The last two decades have seen rapid progress in relation to animal testing on consumer products and ingredients. Most consumers are more aware of its unreliability and increasing irrelevance, and know what suffering it causes. Alternative testing methods are being developed and adopted and customers are demanding cruelty-free cosmetics in particular. The EU, India and Israel have already outlawed both testing cosmetics on animals and importing animal-tested products, while countries not far behind include Taiwan, Australia and the US.
So a legal breakthrough in China last year was both cause for celebration and a wake up call to many. China was still requiring all cosmetics sold within its borders to be safety tested on animals. In July 2014 the China Food and Drug Administration (CFDA) delighted animal rights campaigners worldwide by making animal testing no longer mandatory for fragrances, make-up, skincare or hair and nail care products manufactured and sold inside China. Domestic manufacturers will be permitted to test their products using the available alternative methods.
Hair dyes, deodorants and sun screens remain subject to mandatory animal testing, as do imported cosmetics. So China’s outdated policy still prevents scrupulous cruelty-free brands like Lush from selling in China, while mainstream brands still face the dilemma that caused ethical shoppers to reject Avon, Mary Kay and Estee Lauder when it emerged that, while not using animal tests for other markets, they still allow their products to be tested on animals for sale in China.
Around 300,000 animals are used annually to test cosmetics in China, and eligible companies could now spare 10,000 of them. But animal advocates hope this is just the start. Peter Li, PhD, China policy adviser for the US-based Humane Society International, behind the global Be Cruelty Free Campaign, called the announcement “hugely significant” in its acknowledgement of the global trend towards cruelty-free cosmetics, and Chinese animal advocacy organisations have urged the CFDA to move further toward a ban.
The next logical step would be to remove the requirement for animal testing of imported cosmetics and replace random post-market animal testing with in vitro-based tests. China could quickly become a major market for cruelty-free cosmetics and a significant cruelty-free producer and exporter, and could lead the development of high-tech non-animal research methods.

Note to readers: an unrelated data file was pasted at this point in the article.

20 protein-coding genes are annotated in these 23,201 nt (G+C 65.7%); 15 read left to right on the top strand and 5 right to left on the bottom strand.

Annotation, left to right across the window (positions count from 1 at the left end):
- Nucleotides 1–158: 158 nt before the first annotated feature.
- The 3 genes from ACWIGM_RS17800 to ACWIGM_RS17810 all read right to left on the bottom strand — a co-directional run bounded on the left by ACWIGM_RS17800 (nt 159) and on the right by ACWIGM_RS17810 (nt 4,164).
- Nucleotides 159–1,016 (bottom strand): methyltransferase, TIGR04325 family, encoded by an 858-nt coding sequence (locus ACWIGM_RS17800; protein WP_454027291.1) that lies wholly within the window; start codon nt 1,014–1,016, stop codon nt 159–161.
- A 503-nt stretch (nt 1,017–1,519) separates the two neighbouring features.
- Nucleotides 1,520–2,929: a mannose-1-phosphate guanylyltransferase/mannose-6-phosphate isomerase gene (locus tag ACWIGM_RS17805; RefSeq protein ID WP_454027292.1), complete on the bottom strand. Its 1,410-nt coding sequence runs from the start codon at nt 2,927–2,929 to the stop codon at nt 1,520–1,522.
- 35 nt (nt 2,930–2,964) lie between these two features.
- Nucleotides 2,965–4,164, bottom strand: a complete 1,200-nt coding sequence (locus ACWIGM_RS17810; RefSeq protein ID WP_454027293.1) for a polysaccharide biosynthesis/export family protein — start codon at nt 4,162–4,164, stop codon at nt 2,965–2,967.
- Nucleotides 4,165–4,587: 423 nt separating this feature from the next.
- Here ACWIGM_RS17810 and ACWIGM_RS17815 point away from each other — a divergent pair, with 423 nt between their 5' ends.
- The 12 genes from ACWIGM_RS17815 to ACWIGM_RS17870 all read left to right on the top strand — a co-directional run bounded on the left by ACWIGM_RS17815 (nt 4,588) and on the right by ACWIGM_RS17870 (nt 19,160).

Despite a substantial cruelty-free market, the US is among the majority yet to ban this cruel practice. The US National Research Council advocates replacing animal tests with ’21st Century Toxicology’ for quicker, cheaper and more species-relevant testing. Advances in biology, genetics, computer science and robotics mean computer technology and robotic test can now provide more detailed and relevant insights into human toxicology. Yet many US companies still test on animals.
The problem in many countries is that legislative changes take time and so research practices become deeply entrenched despite significant shifts in both available technology and public attitudes. Most of the world’s countries still allow animal testing, and many scientists previously required by law to test on animals won’t consider the alternatives until they become either mandatory or the only permitted option.
A Humane Cosmetics Act (H.R. 4148), to make conducting or commissioning animal testing for cosmetics illegal and ban the sale of animal tested products, is currently before the US Congress. In Australia’s parliament the Green party has introduced a similar private members bill.
In Taiwan public awareness of the issue was not widespread until last year, but the resulting story is perhaps the most inspiring. Taiwan Society for the Prevention of Cruelty to Animals (TSPCA) launched Be Cruelty-Free Taiwan in March 2014 with a ‘bunny street team’ in Taipei, handing out flyers and free carrots to spread the message. By June TSPCA was already announcing plans to work with Legislator Wang Yu Min to draft a new bill ending cosmetics animal testing in Taiwan.
What can you do?
Choose cruelty free luxury cosmetics – Look out for the internationally recognised ‘leaping bunny’ logo on products or use PETA’s handy tool at http://features.peta.org/cruelty-free-company-search/index.aspx
Better still, choose products made by companies actively working to change things. Lush, with Ethical Consumer, awards £250k a year in grants to scientists, educators and campaigners working for cruelty-free science worldwide: https://www.lush.co.uk/
Support efforts to update your country’s legislation. Even an online petition signature can help. You can find local campaigns here: http://www.hsi.org/issues/becrueltyfree/be_cruelty_free.html
Find out more about 21st-century toxicology here: http://www.ncats.nih.gov/research/reengineering/tox21/tox21.html
And spread the word – there are still some people who don’t realise the real cost of their face creams.